Redlands Daily Facts from Redlands, California on June 24, 1963 · Page 12
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Redlands Daily Facts from Redlands, California · Page 12

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Redlands, California
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Monday, June 24, 1963
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Page 12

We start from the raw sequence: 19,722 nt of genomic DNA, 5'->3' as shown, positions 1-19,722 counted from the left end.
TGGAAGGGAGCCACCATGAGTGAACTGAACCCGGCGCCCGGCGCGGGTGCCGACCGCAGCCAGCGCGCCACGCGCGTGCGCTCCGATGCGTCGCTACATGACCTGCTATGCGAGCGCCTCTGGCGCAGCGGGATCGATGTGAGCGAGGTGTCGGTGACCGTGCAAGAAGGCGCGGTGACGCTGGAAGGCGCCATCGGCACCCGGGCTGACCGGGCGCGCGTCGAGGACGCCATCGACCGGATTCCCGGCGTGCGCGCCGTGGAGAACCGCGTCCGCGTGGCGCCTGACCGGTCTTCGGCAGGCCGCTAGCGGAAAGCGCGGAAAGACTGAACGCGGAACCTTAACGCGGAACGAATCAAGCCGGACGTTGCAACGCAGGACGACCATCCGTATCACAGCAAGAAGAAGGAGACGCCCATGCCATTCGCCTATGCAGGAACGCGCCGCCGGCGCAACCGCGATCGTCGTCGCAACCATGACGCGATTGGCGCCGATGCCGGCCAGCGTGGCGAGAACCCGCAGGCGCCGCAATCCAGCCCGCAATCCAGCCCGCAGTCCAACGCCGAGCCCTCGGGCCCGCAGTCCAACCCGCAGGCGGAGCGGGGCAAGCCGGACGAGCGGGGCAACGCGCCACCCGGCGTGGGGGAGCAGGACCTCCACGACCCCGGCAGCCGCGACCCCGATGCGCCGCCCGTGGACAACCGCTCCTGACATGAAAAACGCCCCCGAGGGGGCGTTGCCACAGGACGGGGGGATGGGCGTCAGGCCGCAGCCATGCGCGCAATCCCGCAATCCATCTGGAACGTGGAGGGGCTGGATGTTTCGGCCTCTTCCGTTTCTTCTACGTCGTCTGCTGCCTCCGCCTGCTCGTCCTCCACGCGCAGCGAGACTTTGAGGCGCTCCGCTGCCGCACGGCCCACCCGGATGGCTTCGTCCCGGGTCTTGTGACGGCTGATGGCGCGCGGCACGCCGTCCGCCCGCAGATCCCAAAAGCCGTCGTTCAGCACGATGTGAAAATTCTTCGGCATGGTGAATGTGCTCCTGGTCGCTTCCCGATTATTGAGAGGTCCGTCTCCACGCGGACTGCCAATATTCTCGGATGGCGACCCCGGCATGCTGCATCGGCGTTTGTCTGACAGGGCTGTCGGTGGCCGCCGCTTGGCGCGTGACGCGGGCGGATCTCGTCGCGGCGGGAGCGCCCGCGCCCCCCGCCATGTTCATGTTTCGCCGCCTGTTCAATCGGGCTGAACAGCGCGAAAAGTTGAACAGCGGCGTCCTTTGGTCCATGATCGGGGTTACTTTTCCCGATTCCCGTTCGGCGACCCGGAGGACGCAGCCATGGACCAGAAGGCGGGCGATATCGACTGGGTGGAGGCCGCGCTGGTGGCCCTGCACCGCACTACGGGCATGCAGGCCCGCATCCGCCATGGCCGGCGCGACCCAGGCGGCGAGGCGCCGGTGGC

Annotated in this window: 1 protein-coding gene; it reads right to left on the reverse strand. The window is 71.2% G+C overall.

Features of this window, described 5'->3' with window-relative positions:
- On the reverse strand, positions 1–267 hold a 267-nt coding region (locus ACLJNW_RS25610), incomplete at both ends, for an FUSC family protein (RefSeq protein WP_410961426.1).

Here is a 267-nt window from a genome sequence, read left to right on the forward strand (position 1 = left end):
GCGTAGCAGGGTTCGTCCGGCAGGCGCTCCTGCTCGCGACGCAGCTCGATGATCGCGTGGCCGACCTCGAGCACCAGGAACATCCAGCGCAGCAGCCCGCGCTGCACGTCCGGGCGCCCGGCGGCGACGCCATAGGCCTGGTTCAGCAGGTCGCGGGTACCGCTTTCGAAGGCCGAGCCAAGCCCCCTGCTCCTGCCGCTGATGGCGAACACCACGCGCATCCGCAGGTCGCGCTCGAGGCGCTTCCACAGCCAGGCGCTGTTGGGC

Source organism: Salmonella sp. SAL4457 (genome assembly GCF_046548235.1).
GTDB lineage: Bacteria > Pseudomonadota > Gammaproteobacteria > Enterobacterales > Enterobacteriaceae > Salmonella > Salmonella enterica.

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Poge 12 REDLANDS. CAUFORNIA JUNE 24, 1963 California Fair Housing bill is full of dynamite Passed in angry debate in the final hour of the 1963 session of the Legislature Friday night, the fair housing bill is a blockbuster. Affecting an estimated t\vo-thirds of all dwellings in the state, it could send a raciaily prejudiced homeower to jail. An immediate side-effect will be the spread of sit- in demonstrations through courthouses and city halls, up and dowTi the length of CaJifomia. It was the housing bill that the CORE demonstrators wanted. They ai-e the ones w^ho "camped" for weeks on the second floor of the Capitol rotunda, with the blessing of Gov. Edmund Brown. They arc the ones who piled their bodies on the floor, blocking the e.xit of the Senate at adjournment time. This will encourage pressure groups to believe that the way to win is to conduct aggressive demonstrations. They will occupy corridoi-s w here boards of super\'isors and city councils meet, contrary to the previously accepted belief that such actions were beyond the bounds of law and order. Just watch! Gov. Brown and his Legislative cohorts identified themseh^ with this measm-e. Accordingly they will make political hay with minority gi'oups reaping the possible fiiaits at tlie polls. They will also invite the wrath of whoever happens to feel the housing bill is wrong. This will certainly be an influence in the jumping of party lines by many voters for conviction in this matter does not neatly divide into Republican and Democi-atic blocs. No one needs to be told that fair housing touches •on the most sensitive ner\'e in the body politic. The voice of the Negro people was heard in Redlands last week when the Rev. L. L. White, a Negro Methodist minister from Los Angeles, told .service club men, that the moment of truth for minorities has come. . . that the demonstrations by Negroes everywhere are a manifestation of their determination to have the same rights that others have. . . "the right to be a man". Equal housing rights are but a surface showing of much, much more that they -w-ant, he e.vplained. Reflecting the opposite view is Daniel F. Sheehan, Sr., the president of the National Association of Real Estate Boards. He said in a Mai-yland speech the other day that inequality cannot be solved with laws for "forced housing". "Speedier progress can be made only when the basic problem is brought out openly into the light and dealt with directly — and that problem is the attitude of the people about whom they want as neighbors," Sheehan declared. "It is there, and being an emotion it cannot be removed by laws, demonstrations or intimidation. It can be solved only by education, tolerance, un- dei-standing — and these stem primarily from the home and the church." If Sheehan is right, then the home and the Church have a big job of work cut out for them in California and they had better get on with it with fei-vor equal to that of demonstrators. The law has been adopted by the Legislature, vvill be enthusiastically signed by the governor and will become enforceable in the courts by fall. Brown falls on his face Gov. Edmund Brown, Democrat, has top-heavy Democratic majorities in both the Assembly and Senate. When the allotted time for the 1963 session ran out Friday evening, Governor Brown had not won passage for the budget he wanted. So who does he blame? "A handful of corporate interests." But isn't the simple fact that the Governor's ta.\ and budget schemes were so faulty that he couldn't even sell them to his own partisans? They wouldn't buy the turkey. Nor did he exercise leadership, correcting his budget and tax schemes to meet the wll of the Legislature. This is a sorry performance by a Governor who has the political muscle to be effective. To tiy to get the budget he demands he will call the Legislature back into session on July 1. Let him engage in all the name calling he wants. He can't explain away this incompetent performance. Bake a happiness cake In the old days, one of the traditional ^ts for the June bride from female friends and relatives was a cherished recipe. That may be a little out-of- date in this day of frozen dinners and \varm-'n'- serve meals. But here's one sentimental recipe for happiness that bears passing along, with thanks to Libby, McNeill and Libby: 1 heaping portion of true love 1 heaping cup of perfect trust and confidence 1 heaping cup of tenderness (the most tender available) 1 heaping cup of good humor (a little e.\-tra won't hull) 1 tablespoon of good spirits (the more spiiited the better) Blend with: 1 heaping cup of unselfishness A dash of interest in all HE does Add: 1 good helping of work—^to avoid this would spoil the flavor Mbc all these ingredients with a pmt of sympathy and understanding combined. Flavor with loving companionship. Bake well all your life. Frost with kisses, fond hopes and tender words. This cake keeps well and should be served often. What did people spend the summer sitting beside before they had swimming pools? Congressman Sludgepump says there is no nepotism in his office and he has hired several relatives to check from time to time that none of it starts up. With a Grain Of Salt By Frank and Bill Moore For an ornamental fountain to be located in front of Safety Hall the Redlands Horticultural and Improvement Society has contributed S400 to the City. This, we presume, is intended lo catch the spirit of the fa«n fountain by City Hall, created in memory of George Hinckley, for decades Redlands City Engineer. To create a suitable fountain additional funds will be needed and the Horticultural Society hopes that some philanthropically minded citizen will come forth with a supplemental donation. Fountains can take many forms but our favorite was the simple, utilitarian one that used to stand at the State street curb just east of Orange. This was a cylinder of granite, about a foot in diameter and about 40 inches tall. At the top a perpetual jet of water squirted into the scooped out bowl, inviting all v.ho passed that way to pause and drink. The granite fountain was magic to the litUe kids on a hot day. They would bolt for it, drinking their fill. The small jet was the one place where you could see running water at any time, any day. It was a far cry from the Mill Creek Zanja which used lo flow across Orange street at Redlands boulevard, but still it was living, everlasting, visible water. Beginning next week you are supposed lo augment your own mailing address by writing your ZIP number immediately after "California". In Redlands your ZIP is 92374 if you have a post office bo.\ and one digit lower if you don't, that is, 92373. You are also supposed to start writing the ZIP numbers you do know, or will learn in the future, with addresses you use in writing lo others. Just as the banks have given you a personal account number which is imprinted in magnetic ink on your checks, the post office department is assigning ZIP numbers to work toward automation of mail sorting. It you have ever watched a batch of checks being sorted by an electronic machine you can appreciate the potential of this improvement. The checks shoot through the sorter at a speed that makes a machine gun seem slow. Of course, it will take a long time for the ZIP system to really get rolling, just as the banks needed a couple of years to get themselves and the public geared up to electronic data processing. In case you arc curious about the meaning of your ZIP number, the e.\planation is simple. The digits begin with the largest geographical area in the ZIP classification system and keep narrowing down until they become specific to a particular post office, or zone served by a post office. Thus the Redlands home delivery' number, 92373, breaks down in this manner: 9 West Coast including California, Oregon and Washington, as well as Alaska and Hawaii. (There are 10 zones, 0 through 9). 2 Our postal district within Area 9. 3 The San Bernardino Sectional Center serving 82 affiliated post offices in Riverside and San Bernardino counties. (San Bernardino city, however, is No. 4). 73 Redlands) carrier delivery. Domestic troubles dominate west policy By William S. White B(6- CAV FORTH& BIRD WATCHERS C ••M, Nt. Jf\ *tt^t4 T.4 Redlands Yesterdays TELEVISION When the system eventually does get into high gear it will be interesting to see if numbers actually are an improvement over names in the accuracy of mail sorting. If our experience is typical the most common error is for a clerk to confuse Redlands and Redondo. . . an error that works both ways. A letter from Chicago may be a day late arriving in Redlands, having first taken a side excursion to the beach town. Less common is the confusion with Redding, California, probably because Redding is in the north- em end of the state, which is a different part of the postal world. In the newspaper business we are particularly struck with the coincidence that the Redding Searchlight and (he Redlands Facts both receive their mail at P. 0. Box 191. Once in a great FIVE YEARS AGO Temperatures—Highest 91, lowest 56. California Water and Telephone company seeks rate increase amounting to 75 cents per month for four-party line and $1.35 for single line users. Mrs. Eleanor Fellon, an em­ ploye of tlie election department for the past 18 years, named acting county registrar of voters by Board of Supervisors. Some 200 of the 425 members of the 1953 graduating class at Redland high school plan to attend colleges in the fall. TEN YEARS AGO Temperatures—Highest 95, lowest 56. A record enrollment in Redlands elementary schools predicted for ne.\t year on basis of the 306 youngsters pre-registered for kindergarten. Redlands Cancer Crusade ends $400 short of $2,000 goal, according to chairman Virgil Luke. No letup in building boom seen as another 227 lots come before the Planning commission for approval. FIFTEEN YEARS AGO Temperatures—Highest 82, lowest 60. Redlands residents form large delegation at Arizona-Southern California Methodist conference now in session at the University of Redlands. Mr. and Mrs. Otto Knudsen honored at surprise party planned by their son, Chresten, on 25th wedding anniversary. Jack Gardner, one of the top basketball coaches in the country and a Redlands high alum., -visits friends in Redlands. PRESENT FOR DAD LOUGHBOROUGH. England (UPD—Michael Brooks, 12, said today he would give the barrel of beer he won at a church carnival to his father. while we get a piece of the Searchlight's mail. While ZIP numbers may provide more positive separation of Redlands and Redondo, the system may introduce new errors that only experience will reveal. It is doubtful that Redlands letters ever get missorted, winding up at the small post office of Hinkley, between Victorville and Barstow. However, this does seem a distinct possibility under the ZIP system. The commonest error in numbers, we beUeve, is to reverse a couple of digits. Try this on 92374 (Redlands, main office boxes) and you get 92347 which is Hinkley. We'll be watching. BERRY'S WORLD MONDAY NIGHT 4:55— 7—American News 5:00- 2-Movie 7—Love That Bob 9—Engineer Bill 11—Superman 13—Thaxton's Hop 5:30— 5—Walker Edmiston 7—Bat Mastcrson n-Casper 5:40— 4—Believe it or Not 5:45— 4—Curt Massey 5:50—13—.News 6:00— 4, 7—News 5—Whirlybirds 9—Science Fiction Theater 11-Mickey Mouse Club 13—Ann Sothem 6:15— 4—Commentary (C) 6:30— 2, 4—News 5—Peter Gunn 9—Our Miss Brooks 13-Cartoons (C) 6:45- 4. U-News 7:00— 4—Golden Voyage (C) 5—News 7—Tombstone Territory i>-People Are Funny II—Quick Draw McGraw 13-HoUday (C) 7:30—2—To TeU the Truth 4—Movie 5—Thin Man 7—Dakotas 9—Sugarfoot n—Checkmate 13-WiId Cargo (O 8:00— 2—I've Got A Secret 5—Beat the Odds 13—Adventure Theater 8:30— 2-Lucille Ball 5—Sing Ahead 7—Rifleman 9—Movie 13-Movie 9:00— 2—Danny Thomas 5—Special of the Week 7—Stoney Burke 11—Highway Patrol 9:30- 2—Andy Griffith 4-Art LinkJetter 11—Best of Groucho 10:00- 2—Password 4—President's Trip 5—Cain's Hundred 7—Ben Casey 11—News 1»—News 10:20- 9-News W:ZO— 2-Stump the Stars 4—Great Conversations (C) 9—Movie 11—Paul Coafes 13—Country Music 11:00- 2, 4. 5, 7—News 11—Tom Duggan 13—Movie 11:15— 4—Johnny Carson (C) 5-Steve Allen 11:30- 2-Kovie 7—Movie TUESDAY DAYTIME 9:00- 2-Calendar 4-Say When 5—Romper Room 7—1 Married Joan 11—Kit Carson 13-Yoga for Health 9:25— 4—News 9:30— 2—1 Love Lucy 4—Play Your Hunch (C) 7—Movie 11—Jack LaLanne 13-Felix the Cat 9:50—13—News 10:00— 2—McCoys 4-Price Is Right (C) 5—Movie 9—Movie 11—Ben Hunter 13—Robin Hood 10:30— 2—Pete and Gladys 4—Concentration 13-West Point 11:00— 2—Love of Life 4—First Impression (C) 7—December Bride 13-Waterfront 11:25- 2—News 11:30— 2—Search for Tomorrow 4—Truth or Consequences 7—Seven Keys 3—Spectrum 11—Lunch Brigade 13—Play Bingo 11:45— 2—Guiding Light 11:55— 4—News 12:00— 2-Bums and Allen 4-Ben Jerrod (C) 5-Medic 7—Ernie Ford 9—Women on the Move 13—Assignment Under Water 12:25-4-News 12:30— 2—As the World Turns 4—Doctors 5-Trouble With Father 7—Father Knows Best 9—Mr. District Attorney 11—Maryann Maurer 13—Racket Squad 1:00— 2—Password 4—Loretta Young 7—General Hospital 9—Cartoonsvillc 11—Movie 13-FeIix the Cat 1:15— 5—Dateline Europe 1:30— 2—House Party 4—You Don't Say! 5-Douglas Fairbanks 7-Girl Talk 13—Movie 1:45— 9—Now Listen, Lady 2:00— 3—To Tell the Truth 4—Match Game 5—Movie 7—Day in Court 9—Movie 2:25— 2, 4, 7—News 2:30— 2—MUlionaire 4—Make Room for Daddy 7—Jane Wyman 3:00— 2—Secret Storm 4—Bachelor Father 7-Queen for Day 13-Felix the Cat 3:30— 2-Edge of Night 4—Movie 7—Who do you trust? 3:45— 9—News 11—Passing parade 4:00— 2—Mr. Adams and Eve 5—Bozo's Circus 7—Amer. Bandstand 9—Uncle Johnny 11—Chucko the Clown 4:30— 2—Life of Riley 5—Popeye's Pier 5 Club 7—Discovery '63 II—Circus Boy (C) For overriding domestic reasons, both of the great superpowers of this world, the United States and the Soviet Union, have for months been operating high foreign policy "more or less with their left hands." This description of current reality is reluctantly but earnestly given in private by an informant of the highest competence within the Administration. It was precisely the existence of this reality that led President Kennedy's advisers to encourage him to make a June visit to Europe, if only to demonstrate that .American concern for the Western world had not in fact been submerged by American concern for strictly •American problems. Not since Kennedy came to office has he been so preoccupied by home affairs as in recent weeks by racial difficulties of the United States. .And also not since Kennedy came to office has his chief cold war antagonist, .\ikita Khrushchev, been so preoccupied with home troubles of his oivn — notably his contest with the even more sinister Chinese for mastery of the Communist movement. Actually, these two leaders face much the same kind of problem. Jn the world sense. Kennedy is under rising demands of history to take some step — however bold and dangerous — to restore the free world to true repair and thus to vmdicate in form as well as in fact his right and obligation to lead it. Khrushchev is under the rising demands of personal survival to take some step — however Iwld and dangerous — to prove his headship in that vast prisoner-of- war society which is international communism. His is an insistent challenge from the Chinese, who reject his notion of coexistence and seek instead a military collision with the West. The challenge to Kennedy is as decently motivated as the challenge to Khrushchev is evilly motivated by a spirit of reckless banditry from which even Khrushchev recoils. It is essentially from President Charles de Gaulle of France. De Gaulle threatens not merely the unity of Europe — as in his exclusion of Britain from the Conmion Market — but also the common-sense defense of the West itself. -All high-sounding excuses to tha contrary, he is proceeding in simple truth to an alarming degree on a course of military go-it- alonism. All the same, because he is a man of demonstrated honor and strength and patriotism, de Gaulle is attracting adherents, not merely in Europe but here. too. President Kennedy therefore must, and sooner rather than later, face up to his ultimate test. This is to find an effective means to "tell off de Gaulle." as it is sometimes put, by demonstrating that Gaullism in the West, for all its noble intentions, is an "ism" of irresponsibility which Lhe West simply cannot afford. The French President encourages irrational nationalism all over Europe by his insistence on creating a purely national and and "uidependent" French nuclear force which, in the first place, France is simply unable to mount in adequate strength and which, in the second place, would lead other European nations to demand the same foolish and basically empty status symbol. It is therefore high time for the President, racial crisis or no racial crisis and domestic politics or no domestic politics, to subordinate even these passionate concerns lo the absolutely indispensable concern of ultimate Western security. (Copyright, 1963. by United Feature Syndicate, Inc.) THE WELL CHILD Fitness, nof fame, is aim in children's sports By Dr. Wayne G. Brandstadt At this time of year, a small boy's fancy turns not to love but to baseball. Whether played on a sandlot or on a Little League team there is much to be gained by constructive efforts to improve your child's physical fitness through sports. Parents should be on their guard, however, against allowing a boy's natural enthusiasm to carry him to the point of overdoing. A common injury in 9 to 12- year-old ball players who must throw the ball a lot — and this could apply to any player on the team — is a chip fracture of the elbow. Because the muscles in the arms of these boys are stronger than their bones, violent throwing may tear a small bone chip from the elbow. Once this happens, a boy is out of play for the rest of the season. Parents and coaches have a great responsibility to place a young player's health above winning the game. The chief preventive measure to remember is that conditioning the body m any sport must be gradual. On the emotional side, there is also the danger that, if parents make a child feel chagrin when a game is lost, he may develop a defensive, hostile, or withdrawn personality and, as a result, grow Teletips "Cbriitine Keeler lid,, may tue ruin. youV LIGHTER SIDE Well-rounded personality them a publication called "Clay- boy." .A friend recently sent me some copies of these publications with a suggestion that they might add to my o»-n store of knowledge about brick selling. I appreciated the gesture because, to be frank about it, I have neglected to keep current in this subject. Sometimes I'll let a whole week slip by without giving it a thought. "NADD Magazine" contains a nice editorial balance of business articles (how to win a fight with the boss and still keep eating) and philosojAic reflections (the most important leg of any three- legged stool is the one that's missing). Givts Health Hints It also passes along timely health hints, such as these rules for avoiding summer colds: —Don't fall asleep in the yard with the gate <^)en. —Don't drink from moist By DICK WEST United Press International WASHINGTON (UPD — Among the numerous commercial organ' izations that have headquarters in the nation's capital is the National Association of Distributors and Dealers of Structural Clay Products. Loosely translated, this means that they sell bricks. Like other organizations, great or small, private or governmental, the National Association of Distributors and dealers of Structural Clay Products likes to be known by its initials, in this case "NADD." From time to time, the association will spread culture and enlightenment among the nation's brick sellers by soiding them a publication calling "NADD Magazine." Also Publish "dayboy" At other times, it will undertake lo enrich their lives by sending TOP SHOW: — 10:00, Chan. 4. David Brinkiey's Journal, repeat of his examination of racial friction in Birmingham. Eng. 7:00 — Chan. 4. Golden Voyage. "Istanbul. Not Constantinople". 9:00 — Chan. 2. Danny Thomas Show. .A tear trickling down a little French boy's check makes Danny and Kathy forget the warning they got to beware of street vendors. (Repeat) 10:30 — Chan. 4. Great Conversations. "American Democracy and the Uncommitted Nations", discussed by Dr. Robert M. Hutchins and Harry Ashmore, editor of Encyclopedia Britannica. glasses. Brick sellers, however do not live by mortar alone. Every person needs a bit of spice and levity, which is supplied in abundance by "Clayboy." One of the features of "Clay- boy" is a roundup of the jokes told at the last sales meeting. But like most publications, "Clay- l)oy" has a space problem. This the editors have neatly solved by printmg only the punch lines. It also helps keep them in good standing with the postal author- ies. Another feature of "Clayboy" is the "Claymate of the Month," whidi is a picture of a pretty gu-1 fully clothed. This is known as the novelty approach. Taken together, the two publications help brick sellers develop well-rounded personalities. Which is important If they didn't do anything but sell bricks all day, their personalities would be rectangular. to avoid physical activity and competition for fear of losing. This defeats the chief purpose of sports programs for children, which is to build healthy bodies and strong characters. Much is lost if the j'oung player is not inspired with a love of fair play, and if he does not learn to enjoy domg his best regardless of whether he wins or loses. Q—I have read that bone meal tablets will help to keep a child's teeth healthy. Is this true? If so, how old should the child be before he starts taking them? A—Bone meal is used in feed for farm animals and in fertilizer. It is a source of calcium. But for your child, milk is a better source of this vital element. Fluoridation of the local water supply is another important factor in the dental health of children. Q—Our 4-year-old son can't stick out his tongue properly. The end of his tongue roUs under behind his teeth. Can this be corrected? If so, would he have to go in the hospital? A—Your son is tongue-tied, but this minor deviation from normal usually causes no difficulty in eating or talking. These are the two most important functions of the tongue. Since it is not essential that he be able to stick his tongue out, the best atUhori- lics recommend no treatment. THE ALMANAC Today is Monday. June 24, the I73th day of 1963 with 190 to follow. The moon is approaching its first quarter. The morning stars are Venus, Jupiter and Saturn. The evening star is JIars. Those bom today include Henry Ward Beecher, American preacher and opponent of slavery, in 1813. On this day in history: In 1497, e.xpIorer John Cabot reached North America and claimed to be the first European to visit the continent since the Norsemen. In 1863, Gen. Robert E. Lee started to cross the Potomac River at Harper's Ferry in preparation for his Civil War invasion of Pennsylvania. In 1948, Republicans chose Gov. Thomas Dewey of New York lo run for the presidency for the second time. A thought for the day — The French writer, Henri Beyle Stendahl, wrote: "One can acquire everything in solitude — except character." One Minute Puipi't But now in Christ Jesus you who once were far off have been brought near in the blood of Ciirist. — Ephesians 2:13. A man may go to heaven without health, without riches, without honors, without learning, without friends; but he can never go there without Christ. —John Dyff.